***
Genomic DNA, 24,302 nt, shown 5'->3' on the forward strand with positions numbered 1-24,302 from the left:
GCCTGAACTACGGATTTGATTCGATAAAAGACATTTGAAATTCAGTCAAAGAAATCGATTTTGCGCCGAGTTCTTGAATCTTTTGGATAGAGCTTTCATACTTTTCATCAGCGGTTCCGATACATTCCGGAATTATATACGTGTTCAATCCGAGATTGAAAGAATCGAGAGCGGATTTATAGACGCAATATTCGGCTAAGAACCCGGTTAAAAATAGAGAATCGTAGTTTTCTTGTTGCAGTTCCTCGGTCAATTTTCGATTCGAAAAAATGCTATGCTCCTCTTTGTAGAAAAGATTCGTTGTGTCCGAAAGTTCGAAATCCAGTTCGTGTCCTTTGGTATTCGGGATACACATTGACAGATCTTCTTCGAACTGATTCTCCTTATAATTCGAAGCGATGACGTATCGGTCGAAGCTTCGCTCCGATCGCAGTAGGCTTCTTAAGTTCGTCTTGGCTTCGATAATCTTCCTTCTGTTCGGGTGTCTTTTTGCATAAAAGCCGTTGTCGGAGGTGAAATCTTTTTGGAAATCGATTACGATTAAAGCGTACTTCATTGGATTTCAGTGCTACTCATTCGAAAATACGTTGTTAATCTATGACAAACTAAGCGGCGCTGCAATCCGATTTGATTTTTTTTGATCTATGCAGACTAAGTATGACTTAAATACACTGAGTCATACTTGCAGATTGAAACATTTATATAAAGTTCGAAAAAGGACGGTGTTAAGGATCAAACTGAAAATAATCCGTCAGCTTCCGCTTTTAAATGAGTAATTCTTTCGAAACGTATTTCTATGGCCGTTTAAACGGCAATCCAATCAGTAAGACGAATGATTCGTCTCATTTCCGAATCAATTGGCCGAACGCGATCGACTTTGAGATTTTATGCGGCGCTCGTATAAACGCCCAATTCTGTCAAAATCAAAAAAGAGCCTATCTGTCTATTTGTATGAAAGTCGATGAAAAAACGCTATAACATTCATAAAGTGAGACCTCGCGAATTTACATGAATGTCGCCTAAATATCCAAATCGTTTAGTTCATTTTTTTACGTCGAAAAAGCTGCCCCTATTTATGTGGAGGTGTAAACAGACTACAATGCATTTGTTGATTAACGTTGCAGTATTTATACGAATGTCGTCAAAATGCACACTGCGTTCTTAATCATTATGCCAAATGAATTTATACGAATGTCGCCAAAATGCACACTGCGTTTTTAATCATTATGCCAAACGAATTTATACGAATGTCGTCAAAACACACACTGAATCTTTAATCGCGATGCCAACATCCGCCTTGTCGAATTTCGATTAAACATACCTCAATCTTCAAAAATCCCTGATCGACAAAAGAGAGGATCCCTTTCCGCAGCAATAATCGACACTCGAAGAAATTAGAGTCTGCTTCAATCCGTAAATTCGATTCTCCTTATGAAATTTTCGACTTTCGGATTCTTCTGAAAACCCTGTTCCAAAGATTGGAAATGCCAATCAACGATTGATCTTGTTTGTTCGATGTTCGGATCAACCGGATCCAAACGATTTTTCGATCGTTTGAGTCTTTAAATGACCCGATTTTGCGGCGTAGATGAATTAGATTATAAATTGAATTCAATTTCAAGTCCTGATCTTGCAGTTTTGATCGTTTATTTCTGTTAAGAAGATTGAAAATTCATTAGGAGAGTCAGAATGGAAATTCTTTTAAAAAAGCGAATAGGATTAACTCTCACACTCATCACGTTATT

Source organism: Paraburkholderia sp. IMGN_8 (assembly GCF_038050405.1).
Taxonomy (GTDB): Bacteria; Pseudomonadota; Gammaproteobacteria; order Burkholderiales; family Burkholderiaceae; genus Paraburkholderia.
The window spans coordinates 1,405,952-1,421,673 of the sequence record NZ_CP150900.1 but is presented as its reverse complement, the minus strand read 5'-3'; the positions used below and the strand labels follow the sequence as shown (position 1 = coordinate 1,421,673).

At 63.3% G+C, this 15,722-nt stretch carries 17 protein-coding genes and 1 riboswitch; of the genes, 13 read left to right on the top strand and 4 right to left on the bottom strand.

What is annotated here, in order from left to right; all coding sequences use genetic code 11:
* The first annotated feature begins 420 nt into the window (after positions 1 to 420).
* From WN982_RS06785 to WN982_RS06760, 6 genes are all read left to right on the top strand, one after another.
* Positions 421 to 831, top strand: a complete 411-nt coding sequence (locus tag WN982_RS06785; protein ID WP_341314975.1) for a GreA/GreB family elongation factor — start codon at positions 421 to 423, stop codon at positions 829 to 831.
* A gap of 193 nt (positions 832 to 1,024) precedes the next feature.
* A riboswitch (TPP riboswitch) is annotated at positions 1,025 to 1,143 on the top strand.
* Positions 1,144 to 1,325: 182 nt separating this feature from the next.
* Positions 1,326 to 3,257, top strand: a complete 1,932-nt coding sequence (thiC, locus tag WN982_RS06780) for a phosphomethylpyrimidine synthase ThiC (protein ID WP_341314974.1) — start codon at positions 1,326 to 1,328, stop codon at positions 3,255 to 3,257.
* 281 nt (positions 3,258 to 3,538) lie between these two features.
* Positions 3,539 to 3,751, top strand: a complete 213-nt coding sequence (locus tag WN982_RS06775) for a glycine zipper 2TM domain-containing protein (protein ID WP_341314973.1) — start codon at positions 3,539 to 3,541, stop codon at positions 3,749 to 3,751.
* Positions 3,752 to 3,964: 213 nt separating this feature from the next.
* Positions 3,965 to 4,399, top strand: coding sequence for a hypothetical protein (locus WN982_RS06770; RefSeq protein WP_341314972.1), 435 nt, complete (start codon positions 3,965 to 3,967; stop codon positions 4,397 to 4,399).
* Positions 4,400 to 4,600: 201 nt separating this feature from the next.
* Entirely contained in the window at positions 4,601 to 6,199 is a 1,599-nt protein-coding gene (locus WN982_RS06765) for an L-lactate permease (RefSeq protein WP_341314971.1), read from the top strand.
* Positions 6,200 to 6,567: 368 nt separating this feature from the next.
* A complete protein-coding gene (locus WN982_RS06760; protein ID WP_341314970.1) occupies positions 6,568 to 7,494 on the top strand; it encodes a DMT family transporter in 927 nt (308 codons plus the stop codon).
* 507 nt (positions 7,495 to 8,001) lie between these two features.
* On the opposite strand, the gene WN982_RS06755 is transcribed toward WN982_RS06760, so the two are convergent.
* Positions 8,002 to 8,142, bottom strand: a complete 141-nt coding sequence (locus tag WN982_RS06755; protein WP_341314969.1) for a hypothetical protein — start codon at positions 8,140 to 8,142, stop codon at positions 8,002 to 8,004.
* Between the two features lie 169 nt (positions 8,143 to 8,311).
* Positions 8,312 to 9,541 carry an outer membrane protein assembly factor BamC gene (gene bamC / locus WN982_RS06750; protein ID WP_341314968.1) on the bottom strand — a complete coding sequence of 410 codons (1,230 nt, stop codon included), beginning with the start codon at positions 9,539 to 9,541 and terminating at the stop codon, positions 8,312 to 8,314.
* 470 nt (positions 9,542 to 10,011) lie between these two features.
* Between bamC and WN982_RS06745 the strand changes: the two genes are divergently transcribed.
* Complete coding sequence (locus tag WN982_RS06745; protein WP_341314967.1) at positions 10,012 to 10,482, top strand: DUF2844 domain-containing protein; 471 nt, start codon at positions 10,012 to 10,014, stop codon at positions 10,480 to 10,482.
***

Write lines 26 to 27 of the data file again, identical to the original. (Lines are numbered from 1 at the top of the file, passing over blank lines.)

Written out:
* Between the two features lie 169 nt (positions 8,143 to 8,311).
* Positions 8,312 to 9,541 carry an outer membrane protein assembly factor BamC gene (gene bamC / locus WN982_RS06750; protein ID WP_341314968.1) on the bottom strand — a complete coding sequence of 410 codons (1,230 nt, stop codon included), beginning with the start codon at positions 9,539 to 9,541 and terminating at the stop codon, positions 8,312 to 8,314.